You must complete EMT training at a state-approved training facility. EMT training programs in Arizona are authorized by the Arizona Department of Health Services, Bureau of Emergency Services, and Trauma System.
Determine the type of EMT you want to be.
In Arizona, there are two levels of EMT.
The EMT-Basic (EMT-B) level is the first level and is the easiest level to achieve.
The EMT-Intermediate (EMT-I) is the more advanced level and requires further training.
You will receive a Certificate of Completion (CCL) at both the EMT-B and EMT-I levels. To become an EMT-I, you must first become an EMT-B and then complete additional training. EMT-Is have a higher earning potential than EMT-Bs, because of the additional training and time required.
2. Create NREMT Account
The National Registry of Emergency Medical Technicians (NREMT) administers certification exams for EMT-Bs, EMT-Is, and Paramedics. But before the exam, the candidate must first complete the account creation process on the NREMT website.
3. Apply for Certification in Arizona
The candidate must apply to the Bureau of Emergency Services and Trauma System in Arizona. Along with this, the candidate must provide a valid copy of any required documents, such as a passport or birth certificate, proving his or her legal presence in the United States.
EMTs in Arizona are graded based on their level of expertise. An entry-level EMT has completed a course leading to licensure as an EMT-Basic (EMT-B) and possesses the fundamental skills required to work as an EMT.
An EMT-Intermediate (EMT-I) certification is available once the EMT has gained experience and feels ready to move on to the next stage of education. To advance beyond the intermediate level, an EMT-I would go through paramedic training to become an EMT-Paramedic.
An EMT course teaches the fundamentals of emergency care, such as transportation, vital sign assessment, allergic reactions and anaphylaxis, and other skills. To become an EMT-B in Arizona, you must complete 110 contact hours.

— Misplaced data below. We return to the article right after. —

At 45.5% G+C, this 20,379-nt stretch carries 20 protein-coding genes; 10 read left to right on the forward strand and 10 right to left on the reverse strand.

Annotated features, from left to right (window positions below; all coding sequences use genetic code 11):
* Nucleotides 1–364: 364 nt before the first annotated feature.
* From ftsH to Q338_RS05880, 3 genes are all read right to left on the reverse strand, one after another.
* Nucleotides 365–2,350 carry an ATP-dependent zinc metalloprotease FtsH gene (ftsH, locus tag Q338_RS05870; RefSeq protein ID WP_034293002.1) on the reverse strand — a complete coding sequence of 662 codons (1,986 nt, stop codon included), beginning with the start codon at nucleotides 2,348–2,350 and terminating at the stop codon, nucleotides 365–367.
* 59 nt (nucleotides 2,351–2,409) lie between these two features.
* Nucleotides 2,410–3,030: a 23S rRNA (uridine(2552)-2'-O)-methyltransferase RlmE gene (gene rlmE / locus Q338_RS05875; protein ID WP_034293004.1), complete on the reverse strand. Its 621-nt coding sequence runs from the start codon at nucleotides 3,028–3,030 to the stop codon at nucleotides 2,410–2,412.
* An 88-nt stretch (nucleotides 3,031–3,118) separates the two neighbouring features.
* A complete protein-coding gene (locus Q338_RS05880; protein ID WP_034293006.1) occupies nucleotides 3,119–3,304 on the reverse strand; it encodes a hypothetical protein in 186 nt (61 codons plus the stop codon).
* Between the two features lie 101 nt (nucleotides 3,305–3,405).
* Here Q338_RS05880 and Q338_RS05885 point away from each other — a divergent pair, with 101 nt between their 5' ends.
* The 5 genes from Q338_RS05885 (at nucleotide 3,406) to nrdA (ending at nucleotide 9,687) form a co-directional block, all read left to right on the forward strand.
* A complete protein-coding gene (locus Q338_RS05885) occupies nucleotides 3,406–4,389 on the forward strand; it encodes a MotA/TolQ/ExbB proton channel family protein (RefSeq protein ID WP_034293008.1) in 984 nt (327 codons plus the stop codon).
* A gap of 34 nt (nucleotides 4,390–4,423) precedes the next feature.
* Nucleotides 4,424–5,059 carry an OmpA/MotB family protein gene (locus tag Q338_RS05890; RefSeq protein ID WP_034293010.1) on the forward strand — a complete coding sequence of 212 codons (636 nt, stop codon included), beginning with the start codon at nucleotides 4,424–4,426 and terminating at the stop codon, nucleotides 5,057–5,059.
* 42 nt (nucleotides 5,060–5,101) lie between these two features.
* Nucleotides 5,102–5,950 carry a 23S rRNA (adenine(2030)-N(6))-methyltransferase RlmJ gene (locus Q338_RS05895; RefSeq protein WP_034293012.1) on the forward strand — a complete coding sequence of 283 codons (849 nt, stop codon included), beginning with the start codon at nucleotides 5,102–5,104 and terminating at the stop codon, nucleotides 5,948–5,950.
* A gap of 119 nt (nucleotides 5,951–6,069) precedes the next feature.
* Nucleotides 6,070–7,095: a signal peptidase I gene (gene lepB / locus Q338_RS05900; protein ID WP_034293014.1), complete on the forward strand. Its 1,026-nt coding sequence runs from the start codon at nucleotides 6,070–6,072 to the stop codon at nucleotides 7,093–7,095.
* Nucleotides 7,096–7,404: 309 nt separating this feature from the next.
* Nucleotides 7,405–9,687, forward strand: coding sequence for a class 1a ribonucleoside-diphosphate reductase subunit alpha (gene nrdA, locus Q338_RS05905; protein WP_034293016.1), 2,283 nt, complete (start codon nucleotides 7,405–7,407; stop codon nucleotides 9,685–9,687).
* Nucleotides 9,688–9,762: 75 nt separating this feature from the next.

While EMT-Bs can take the National Registry of Emergency Medical Technicians (NREMT) certification exams, they may want to further their education to become an EMT-I eventually. Becoming an EMT-I has advantages such as increased pay and skill level.
EMT-I training must include 1,000 contact hours and a much higher level of didactic requirements. An EMT-Intermediate can also work as an instructional leader or program manager in an Arizona training program.
Best EMT programs in Arizona
The following are some community colleges in Arizona that offer EMT courses/certifications.
Pima Community College (PCC) is one of Arizona's most established and respected community colleges. It is a public community college with five campuses, four education centers, and numerous adult education learning facilities serving the Tucson metropolitan area.
The college has about 144 programs available in both traditional and online formats. Pima offers workforce training, non-credit personal interest seminars, and post-baccalaureate credentials.
Accelerated EMT course, Arizona
The fast track course is intended to provide you with a certificate and a job as soon as possible. This accelerated learning program lasts only 12 estimated weeks and requires 20 hours of study per week.
At the completion of the program, you will be able to:
Perform one and two-person CPR: Adult, Child, and Infant based on the American Heart Association's current standards.
Appropriately manage scene safety including proper placement and removal of personal protective gear in the workplace.
Define priorities of care and the components of a tiered response system.
Define the role, scope of practice: Legal and ethical responsibilities of the Emergency Medical Technician.
Perform and appropriately manage and stabilize patients of all ages suffering from airway obstructions, respiratory arrests, and cardiac arrests.
Perform and appropriately manage and stabilize patients of all ages suffering from bleeding, soft tissue injuries, burns, fractures, shock, and nervous system injuries.
Cost and financial aid
Total cost of the program is $2,687.5 (Excluding tax).
Note: Course fees are inclusive of text, laboratory materials, and national certification tests.
Financial aid is available to students who apply and qualify to cover tuition, fees, books, and supplies, as well as the costs of housing and transportation.
The College's Financial Aid Office is always available to help you with the application process, understanding your financial aid awards, and staying on track to remain eligible for aid.
Undergraduate Students: 17,141
Students who received Pell grant 57%
American Indian/Alaska Native 2%
Two or more races 2%
Acceptance Rate: 100%
Pima Community College has campuses and facilities located throughout the Tucson metropolitan area. Most Pima students take classes at multiple locations and are welcome to use the student services centers, libraries, and other resources at any of the campuses/centers listed below.